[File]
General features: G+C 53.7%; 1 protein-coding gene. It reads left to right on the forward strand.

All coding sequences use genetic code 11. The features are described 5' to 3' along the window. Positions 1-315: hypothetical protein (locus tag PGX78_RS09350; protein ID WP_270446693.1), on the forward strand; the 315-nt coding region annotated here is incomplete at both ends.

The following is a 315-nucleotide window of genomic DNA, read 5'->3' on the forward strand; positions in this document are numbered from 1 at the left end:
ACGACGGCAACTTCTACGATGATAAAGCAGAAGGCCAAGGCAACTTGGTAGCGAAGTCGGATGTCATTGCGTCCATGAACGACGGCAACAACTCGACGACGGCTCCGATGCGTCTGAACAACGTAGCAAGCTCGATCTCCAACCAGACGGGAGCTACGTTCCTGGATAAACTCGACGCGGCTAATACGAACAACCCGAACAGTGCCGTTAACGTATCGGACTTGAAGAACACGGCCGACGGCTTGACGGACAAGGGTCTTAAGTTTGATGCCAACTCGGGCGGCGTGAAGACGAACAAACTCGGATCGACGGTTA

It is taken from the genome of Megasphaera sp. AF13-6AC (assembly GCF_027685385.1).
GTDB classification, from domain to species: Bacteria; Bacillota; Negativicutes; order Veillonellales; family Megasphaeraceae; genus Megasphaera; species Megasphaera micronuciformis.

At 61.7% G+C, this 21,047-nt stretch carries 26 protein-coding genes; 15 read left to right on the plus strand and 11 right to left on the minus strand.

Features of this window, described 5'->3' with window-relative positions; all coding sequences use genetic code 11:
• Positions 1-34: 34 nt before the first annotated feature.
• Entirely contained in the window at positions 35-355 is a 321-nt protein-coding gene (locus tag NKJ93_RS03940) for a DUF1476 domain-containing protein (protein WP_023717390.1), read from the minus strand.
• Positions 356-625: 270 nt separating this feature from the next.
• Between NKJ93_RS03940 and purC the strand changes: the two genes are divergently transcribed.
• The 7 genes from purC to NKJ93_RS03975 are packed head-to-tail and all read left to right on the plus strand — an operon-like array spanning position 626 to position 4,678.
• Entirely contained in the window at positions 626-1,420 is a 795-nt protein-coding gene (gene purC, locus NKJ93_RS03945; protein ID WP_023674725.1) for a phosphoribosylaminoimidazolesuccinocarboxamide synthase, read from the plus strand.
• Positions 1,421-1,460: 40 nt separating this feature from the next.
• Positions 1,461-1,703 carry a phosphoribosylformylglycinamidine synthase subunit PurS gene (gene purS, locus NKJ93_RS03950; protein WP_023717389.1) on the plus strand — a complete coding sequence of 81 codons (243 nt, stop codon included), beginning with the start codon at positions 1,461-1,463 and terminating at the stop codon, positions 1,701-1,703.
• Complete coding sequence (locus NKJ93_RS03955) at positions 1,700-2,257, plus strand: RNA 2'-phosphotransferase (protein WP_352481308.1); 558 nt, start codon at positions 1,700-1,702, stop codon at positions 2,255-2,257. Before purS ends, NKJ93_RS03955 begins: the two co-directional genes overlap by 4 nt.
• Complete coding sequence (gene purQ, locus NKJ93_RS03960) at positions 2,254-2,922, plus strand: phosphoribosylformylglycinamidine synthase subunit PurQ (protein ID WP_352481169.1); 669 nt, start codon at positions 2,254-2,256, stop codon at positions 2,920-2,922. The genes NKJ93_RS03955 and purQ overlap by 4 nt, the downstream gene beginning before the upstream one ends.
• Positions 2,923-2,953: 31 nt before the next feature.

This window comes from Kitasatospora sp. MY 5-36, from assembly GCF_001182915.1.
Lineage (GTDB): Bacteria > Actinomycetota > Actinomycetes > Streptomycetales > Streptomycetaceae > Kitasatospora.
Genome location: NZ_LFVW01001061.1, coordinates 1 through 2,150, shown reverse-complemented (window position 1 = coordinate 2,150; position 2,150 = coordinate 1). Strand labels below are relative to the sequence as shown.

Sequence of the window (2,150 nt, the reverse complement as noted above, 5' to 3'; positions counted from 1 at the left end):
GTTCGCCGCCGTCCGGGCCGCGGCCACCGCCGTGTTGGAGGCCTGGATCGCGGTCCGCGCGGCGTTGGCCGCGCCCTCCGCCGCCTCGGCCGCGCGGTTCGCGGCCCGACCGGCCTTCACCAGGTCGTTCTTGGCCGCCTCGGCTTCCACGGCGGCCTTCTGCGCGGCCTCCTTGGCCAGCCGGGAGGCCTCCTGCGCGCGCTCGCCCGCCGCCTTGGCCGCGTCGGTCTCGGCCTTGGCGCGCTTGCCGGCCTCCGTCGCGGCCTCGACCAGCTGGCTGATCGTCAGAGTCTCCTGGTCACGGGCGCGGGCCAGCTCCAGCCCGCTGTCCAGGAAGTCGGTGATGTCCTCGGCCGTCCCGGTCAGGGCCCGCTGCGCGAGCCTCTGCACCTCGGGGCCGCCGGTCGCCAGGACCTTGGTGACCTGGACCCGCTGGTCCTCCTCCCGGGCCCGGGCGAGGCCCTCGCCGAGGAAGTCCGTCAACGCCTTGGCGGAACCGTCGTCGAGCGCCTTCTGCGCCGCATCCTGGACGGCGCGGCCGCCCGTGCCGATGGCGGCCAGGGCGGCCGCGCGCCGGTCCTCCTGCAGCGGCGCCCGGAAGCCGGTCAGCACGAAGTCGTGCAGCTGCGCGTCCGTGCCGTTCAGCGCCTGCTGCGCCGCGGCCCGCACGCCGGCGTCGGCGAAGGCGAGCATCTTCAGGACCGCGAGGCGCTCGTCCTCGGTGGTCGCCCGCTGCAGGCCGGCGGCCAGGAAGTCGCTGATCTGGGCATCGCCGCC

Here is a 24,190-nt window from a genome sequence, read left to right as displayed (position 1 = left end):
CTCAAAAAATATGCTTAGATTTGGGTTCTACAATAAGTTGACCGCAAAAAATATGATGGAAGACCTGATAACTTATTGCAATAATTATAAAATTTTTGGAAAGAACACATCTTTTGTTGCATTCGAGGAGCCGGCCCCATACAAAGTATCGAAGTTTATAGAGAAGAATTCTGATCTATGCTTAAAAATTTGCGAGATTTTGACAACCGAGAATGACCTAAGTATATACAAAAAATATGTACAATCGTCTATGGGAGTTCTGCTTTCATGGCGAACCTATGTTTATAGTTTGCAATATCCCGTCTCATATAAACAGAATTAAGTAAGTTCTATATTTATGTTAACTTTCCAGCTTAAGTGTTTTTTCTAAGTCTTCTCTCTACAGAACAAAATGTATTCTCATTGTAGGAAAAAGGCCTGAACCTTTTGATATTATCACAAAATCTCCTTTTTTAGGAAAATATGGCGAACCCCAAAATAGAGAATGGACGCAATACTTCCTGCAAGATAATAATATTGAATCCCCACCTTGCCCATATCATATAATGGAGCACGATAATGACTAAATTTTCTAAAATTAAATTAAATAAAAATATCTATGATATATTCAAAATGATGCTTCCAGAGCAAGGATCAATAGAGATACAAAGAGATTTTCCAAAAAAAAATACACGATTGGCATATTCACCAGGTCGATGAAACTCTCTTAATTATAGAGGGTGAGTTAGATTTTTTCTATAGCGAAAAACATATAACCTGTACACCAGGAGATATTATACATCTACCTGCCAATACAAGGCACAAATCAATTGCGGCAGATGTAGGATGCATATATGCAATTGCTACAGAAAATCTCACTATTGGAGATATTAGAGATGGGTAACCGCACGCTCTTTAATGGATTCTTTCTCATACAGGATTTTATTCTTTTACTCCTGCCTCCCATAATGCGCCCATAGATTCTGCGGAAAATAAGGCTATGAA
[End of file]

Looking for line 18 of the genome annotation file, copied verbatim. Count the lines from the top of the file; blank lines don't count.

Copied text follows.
• Complete coding sequence (gene purQ, locus NKJ93_RS03960) at positions 2,254-2,922, plus strand: phosphoribosylformylglycinamidine synthase subunit PurQ (protein ID WP_352481169.1); 669 nt, start codon at positions 2,254-2,256, stop codon at positions 2,920-2,922. The genes NKJ93_RS03955 and purQ overlap by 4 nt, the downstream gene beginning before the upstream one ends.